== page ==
WindRock - Displaying items by tag: Energy

Uranium: Time to Invest?

Published in Podcasts
Thursday, 15 December 2016

In today’s markets, across all asset classes (stocks, bonds, etc.), and across all geographic areas, it is difficult to find value.  Everything appears high relative to historical valuations.

In contrast, the price of uranium is at a 12-year low due to the aftershocks of Fukushima, the rise of the U.S. dollar, and competition from low-cost fossil fuels (e.g., coal and natural gas).  But there are reasons to think uranium will soon see a significant price increase.

WindRock interviews Amir Adnani, CEO and founder of Uranium Energy Corp. about these reasons, which include: diminishing supply as the price of uranium has dropped well below the costs of production; declining hostility to American nuclear energy production with the new administration; and skyrocketing demand from power plants under construction, planned, or proposed.  December 2016.




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Is Now the Time to Invest in Oil?

Published in Blog
Thursday, 07 January 2016
January, 2016

The media has widely reported on the crash in oil prices. As measured by the West Texas Intermediate price, oil dropped by 30% in 2015 and is now 67% lower since June 2014 (Federal Reserve of St. Louis). This dramatic and swift price decline has battered stocks within the industry from producers to oil service companies. For years, WindRock has avoided the oil industry due to concerns about all economically sensitive commodities. But now we are wondering: is now the time to invest in oil?


To answer that question requires an appropriate appreciation for the historical volatility in oil prices. Over the last 15 years, oil prices have moved from $18 (April 2001), up to $145 (July 2008), down to $30 (December 2008), and then back up to $113 (April 2011) before their current descent. As measured in inflation-adjusted terms, the current price of $34 equals the low in December 2008 while a continued decrease to $25 will test the low of April 2001. And $25 oil is not unlikely with production at all-time highs and storage capacity filled while global demand falls with weakening economies.

However, a great investment requires more than just a cheap price. Great investments also require an identified catalyst to bring about the price change. While oil prices are certainly low, what catalyst exists to raise them to past averages or even historic highs?

Geopolitical risks in oil-producing countries are an ever-looming candidate, but outside of extremes such as a revolution in Saudi Arabia, it is hard to foresee any other events having a dramatic impact given current unrest and tensions. And even if extreme geopolitical events increase oil prices, it is difficult to determine their timing (how many foresaw the Arab Spring?).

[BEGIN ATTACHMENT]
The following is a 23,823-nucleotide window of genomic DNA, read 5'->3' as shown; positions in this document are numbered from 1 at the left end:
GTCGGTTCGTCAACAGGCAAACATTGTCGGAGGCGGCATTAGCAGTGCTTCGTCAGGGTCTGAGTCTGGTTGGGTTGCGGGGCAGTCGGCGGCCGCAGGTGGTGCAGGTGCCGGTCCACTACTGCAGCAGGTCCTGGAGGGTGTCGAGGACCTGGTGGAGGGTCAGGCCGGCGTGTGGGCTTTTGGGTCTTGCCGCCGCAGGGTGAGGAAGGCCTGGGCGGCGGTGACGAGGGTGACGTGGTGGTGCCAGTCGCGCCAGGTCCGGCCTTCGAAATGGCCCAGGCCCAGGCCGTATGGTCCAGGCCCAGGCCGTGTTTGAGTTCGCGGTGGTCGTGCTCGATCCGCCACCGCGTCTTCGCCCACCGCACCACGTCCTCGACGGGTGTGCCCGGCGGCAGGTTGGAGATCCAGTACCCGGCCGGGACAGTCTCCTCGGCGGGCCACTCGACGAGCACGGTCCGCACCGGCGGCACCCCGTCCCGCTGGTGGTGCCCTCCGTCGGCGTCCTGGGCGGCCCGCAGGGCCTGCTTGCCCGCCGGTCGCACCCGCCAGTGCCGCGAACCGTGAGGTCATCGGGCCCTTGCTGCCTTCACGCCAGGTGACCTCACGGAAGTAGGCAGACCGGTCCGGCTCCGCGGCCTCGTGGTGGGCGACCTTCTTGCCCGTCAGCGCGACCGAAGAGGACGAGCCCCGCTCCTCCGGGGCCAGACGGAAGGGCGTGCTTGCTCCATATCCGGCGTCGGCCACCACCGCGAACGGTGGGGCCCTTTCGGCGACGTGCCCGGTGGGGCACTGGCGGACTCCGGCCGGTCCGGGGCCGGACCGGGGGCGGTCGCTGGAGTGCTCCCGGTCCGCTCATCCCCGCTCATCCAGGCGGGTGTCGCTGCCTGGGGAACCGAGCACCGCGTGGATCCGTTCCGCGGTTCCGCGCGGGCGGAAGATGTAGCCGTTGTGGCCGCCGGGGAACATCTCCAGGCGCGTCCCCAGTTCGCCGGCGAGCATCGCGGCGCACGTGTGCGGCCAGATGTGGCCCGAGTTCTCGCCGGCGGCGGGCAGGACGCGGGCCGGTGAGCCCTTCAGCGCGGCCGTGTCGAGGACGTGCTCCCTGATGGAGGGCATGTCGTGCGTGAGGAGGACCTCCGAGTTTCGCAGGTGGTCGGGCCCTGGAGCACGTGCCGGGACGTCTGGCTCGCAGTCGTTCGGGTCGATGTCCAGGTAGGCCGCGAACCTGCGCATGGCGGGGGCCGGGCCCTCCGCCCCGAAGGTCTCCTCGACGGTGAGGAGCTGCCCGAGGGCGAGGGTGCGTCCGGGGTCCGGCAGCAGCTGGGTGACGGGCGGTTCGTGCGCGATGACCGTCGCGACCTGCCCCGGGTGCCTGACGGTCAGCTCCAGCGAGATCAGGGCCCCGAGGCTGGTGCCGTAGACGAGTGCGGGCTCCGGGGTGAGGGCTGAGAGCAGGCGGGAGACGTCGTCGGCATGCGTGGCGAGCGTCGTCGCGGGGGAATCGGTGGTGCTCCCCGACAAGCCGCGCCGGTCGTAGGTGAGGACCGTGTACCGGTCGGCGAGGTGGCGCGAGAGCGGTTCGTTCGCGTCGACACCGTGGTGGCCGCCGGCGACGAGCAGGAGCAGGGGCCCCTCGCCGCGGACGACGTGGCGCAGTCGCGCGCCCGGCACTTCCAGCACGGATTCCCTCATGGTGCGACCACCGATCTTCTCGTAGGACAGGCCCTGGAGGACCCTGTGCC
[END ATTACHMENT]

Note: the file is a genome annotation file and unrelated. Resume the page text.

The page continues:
A more likely catalyst and one with an identified timeframe is decreased U.S. oil production. As Rick Rule, CEO of Sprott US Holdings, Inc., recently discussed in a WindRock podcast (which can be listened to here), once public oil producers in the U.S. and Canada begin to write off or revalue their oil reserves, credit lines and debt financings may become severely restricted. Constrained credit may force drilling cutbacks, and U.S. production could decline precipitously, especially in the fracking industry. If the recent decline in oil prices has been caused by an oversupply largely resulting from (as many believe) American fracking, reduced U.S. supply should increase oil prices. As Rick Rule says, “the cure for low prices is low prices.”

An increase in the price of oil to $100 from current prices equals appreciation of 200%. However, despite falling significantly, oil company stocks still possess high valuations and may not increase in lockstep with the price of oil. So how can investors realize significant returns from rising oil prices? WindRock has an alternative.





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Opportunities and Risks within the Energy Sector

Published in Podcasts
Thursday, 10 December 2015

Commodity prices across the board have plummeted to post-Great Recession lows. Perhaps no other commodity sector has been as devastated as energy. With oil, natural gas, coal, and uranium prices all down significantly, should investors now consider them as viable investments?

WindRock interviews Rick Rule, Chief Executive Officer of Sprott US Holdings, Inc. and noted resource sector expert, about various energy commodities. Mr. Rule discusses:

  • What will happen in 2016 as oil companies continue to write off reserves as no longer viable;
  • What factor will eventually increase all energy prices;
  • Why uranium possesses excellent long-term prospects; and
  • How the prospects for natural gas and alternative energy are interrelated.


December 2015.





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Oil Isn't the Only Thing Crashing

Published in Blog
Monday, 09 February 2015

February, 2015

It’s easy to write off oil’s plunge as an isolated event.  The storyline of increased supply due to fracking and OPEC’s strategy to bolster market share seems like an open and shut case to explain the price collapse.  Looking just beyond this market, however, spotlights something potentially more concerning - oil isn’t the only commodity that has crashed from its highs. 

From natural gas to iron ore to wheat to copper, key commodities are on average over 60% off of their highs.  Interestingly, oil and iron ore, two economically-sensitive commodities that are critical building blocks in a growing global economy, are nearly 2/3rds off their highs.  An inquisitive mind has to question whether growth is faltering globally on a grander scale than currently recognized.   Crashing commodities present a potential warning to complacent equity markets.

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